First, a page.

- 1 Getting and Installing Mumble
- 2 Post-installation tips
Getting and Installing Mumble
Just head to SourceForge downloads page, get the Windows executable and run it. Follow the installer instructions and you are done.
Also, you can build Mumble yourself from source as described in BuildingWindows.
If you want to compile your own version of Mumble, you can read some help in Building_from_Source.
You can download the .deb package avalaible at SourceForge and install it with your package manager. Warning: the package is Ubuntu only as it depends on specific ubuntu versions of libraries. If you are not sure how to do this, just head to a console and type the following as root:
dpkg --install mumble_1.0.0_i386.deb
Of course, change the version number as appropriate. You can also try using the Treviño repository. Just add it to your repository list, update the package list and install Mumble.
Install them via double click.
Fedora 8 RPMs: 1.1.0 i386
PCLinuxOS and other RPM based distros
You can find a rpm package in the forum. Note that it is not officially supported, but it should work. You can install it with your rpm package manager or typing (as root):
rpm -i mumble-1.0.0-2.i386.rpm
That should do it. You will need Qt4 compiled with the sqlite and sqlite3 flags. Note that the ebuild in the repository is a little outdated, you can find newer versions in the forums.
A PKGBUILD is avalaible in the AUR. Download the tarball and then run:
tar xfv mumble.tar.gz cd mumble makepkg
That should create a package for you. Of course, you need to install all the dependencies listed before. To do it in a single command:
pacman -S alsa-lib qt4 libxevie sqlite3 boost
Finally, install the package:
pacman -A mumble-1.0.0-1.pkg.tar.gz
Of course, replace the package name as appropriate.
Initializing/Resetting Murmur password
murmur -supw <password>
That will change the password for SuperUser, a special user that have all rights. If you want to reset the entire database, just delete murmur.sqlite and the recreate it with the command above.
The Text-To-Speech voices that ship by default with Windows are not all that good (and if you are not English, its even worse as it will try to speak english even when the text is not). If you have installed either MS Office or the Speech SDK, you will get more voices which can be configured from the Speech control panel. You can also buy a commercial Text-To-Speech engine; as long as it's SAPI5 compatible it can be used by Mumble. The main developers are currently using NeoSpeech Kate (buyable standalone from NextUp).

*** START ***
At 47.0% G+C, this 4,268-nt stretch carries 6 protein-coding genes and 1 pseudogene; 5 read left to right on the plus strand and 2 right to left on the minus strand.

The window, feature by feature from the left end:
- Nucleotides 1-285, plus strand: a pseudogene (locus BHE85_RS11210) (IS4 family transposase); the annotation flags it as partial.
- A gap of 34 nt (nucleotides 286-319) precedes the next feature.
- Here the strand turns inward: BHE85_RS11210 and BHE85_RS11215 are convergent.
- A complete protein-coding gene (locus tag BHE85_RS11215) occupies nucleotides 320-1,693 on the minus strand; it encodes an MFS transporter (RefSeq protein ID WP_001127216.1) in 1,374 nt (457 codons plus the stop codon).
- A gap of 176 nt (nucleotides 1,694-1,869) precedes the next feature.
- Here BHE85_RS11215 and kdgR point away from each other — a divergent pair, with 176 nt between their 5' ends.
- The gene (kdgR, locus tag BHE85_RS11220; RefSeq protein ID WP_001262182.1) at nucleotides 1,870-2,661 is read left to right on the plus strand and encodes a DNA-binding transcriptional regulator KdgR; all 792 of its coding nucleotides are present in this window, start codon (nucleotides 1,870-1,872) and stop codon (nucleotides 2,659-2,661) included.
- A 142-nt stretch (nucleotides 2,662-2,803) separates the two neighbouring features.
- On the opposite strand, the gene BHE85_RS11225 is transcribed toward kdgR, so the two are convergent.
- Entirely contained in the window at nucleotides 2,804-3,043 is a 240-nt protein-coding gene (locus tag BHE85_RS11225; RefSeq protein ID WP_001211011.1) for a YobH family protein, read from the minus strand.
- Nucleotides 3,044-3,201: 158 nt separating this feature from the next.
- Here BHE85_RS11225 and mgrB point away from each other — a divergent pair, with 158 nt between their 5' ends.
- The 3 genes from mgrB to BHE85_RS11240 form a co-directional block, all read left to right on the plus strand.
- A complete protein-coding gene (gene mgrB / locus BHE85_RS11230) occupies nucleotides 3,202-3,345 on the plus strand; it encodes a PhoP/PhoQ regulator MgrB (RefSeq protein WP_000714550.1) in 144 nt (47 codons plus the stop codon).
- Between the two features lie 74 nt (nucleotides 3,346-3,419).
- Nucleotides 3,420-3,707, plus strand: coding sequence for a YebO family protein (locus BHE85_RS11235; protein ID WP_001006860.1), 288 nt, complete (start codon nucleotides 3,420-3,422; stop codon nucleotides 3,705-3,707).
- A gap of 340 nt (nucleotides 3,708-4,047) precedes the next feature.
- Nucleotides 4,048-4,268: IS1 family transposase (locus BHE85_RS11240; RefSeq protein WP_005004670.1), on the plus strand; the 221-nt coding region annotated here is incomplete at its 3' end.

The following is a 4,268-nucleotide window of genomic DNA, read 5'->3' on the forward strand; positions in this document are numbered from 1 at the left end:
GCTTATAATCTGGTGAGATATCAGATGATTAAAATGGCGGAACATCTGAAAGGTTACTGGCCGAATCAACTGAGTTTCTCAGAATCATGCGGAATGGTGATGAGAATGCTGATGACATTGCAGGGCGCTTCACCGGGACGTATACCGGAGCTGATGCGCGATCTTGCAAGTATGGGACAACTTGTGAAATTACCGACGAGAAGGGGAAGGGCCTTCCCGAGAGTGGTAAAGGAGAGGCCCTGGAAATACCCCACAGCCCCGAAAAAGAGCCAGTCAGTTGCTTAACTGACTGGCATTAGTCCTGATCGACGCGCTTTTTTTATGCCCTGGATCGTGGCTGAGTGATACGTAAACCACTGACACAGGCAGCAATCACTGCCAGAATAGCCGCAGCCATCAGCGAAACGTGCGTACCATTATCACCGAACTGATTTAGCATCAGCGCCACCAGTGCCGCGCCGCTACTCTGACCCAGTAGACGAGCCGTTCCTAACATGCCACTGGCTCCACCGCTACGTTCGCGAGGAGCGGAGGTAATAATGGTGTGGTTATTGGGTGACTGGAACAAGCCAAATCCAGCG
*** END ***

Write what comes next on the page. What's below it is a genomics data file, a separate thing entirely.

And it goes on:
Creating a server connection shortcut
You can right click on your desktop and choose "New" and pick "Shortcut" from the sub-menu. In the box that says "Type the location of the item" put "mumble://username:password@servername/channel" replacing the "username" with the name you log into the murmur server with (or omitting it and mumble will ask you for a user name), replacing "servername" with the DNS name or IP address of the murmur server. "Channel" may be omitted if you want to connect to the root channel. If a password is not specified mumble will request one from you when it attempts to connect. The bare minimum required for the shortcut would be "mumble://servername" with mumble requesting a username and a password upon attempting to connect to "servername". This format would also be used to embed a link to your murmur server in a web page, perhaps in the members section of a clan home page.
It complains about mumble_ol.dll / Problems with Overlay
Getting the Shortcuts to work
You need to enable Xevie in your xorg.conf. To do this you will have to add the following line to xorg.conf, in the extensions section:
Option "XEVIE" "Enable"
That should like something like this:
Section "Extensions" ... Option "XEVIE" "Enable" ... EndSection
Then restart the X server (Ctrol+Alt+Backspace) and try again.
Running murmur as a SysV service
You can use Murmur_Init_Script.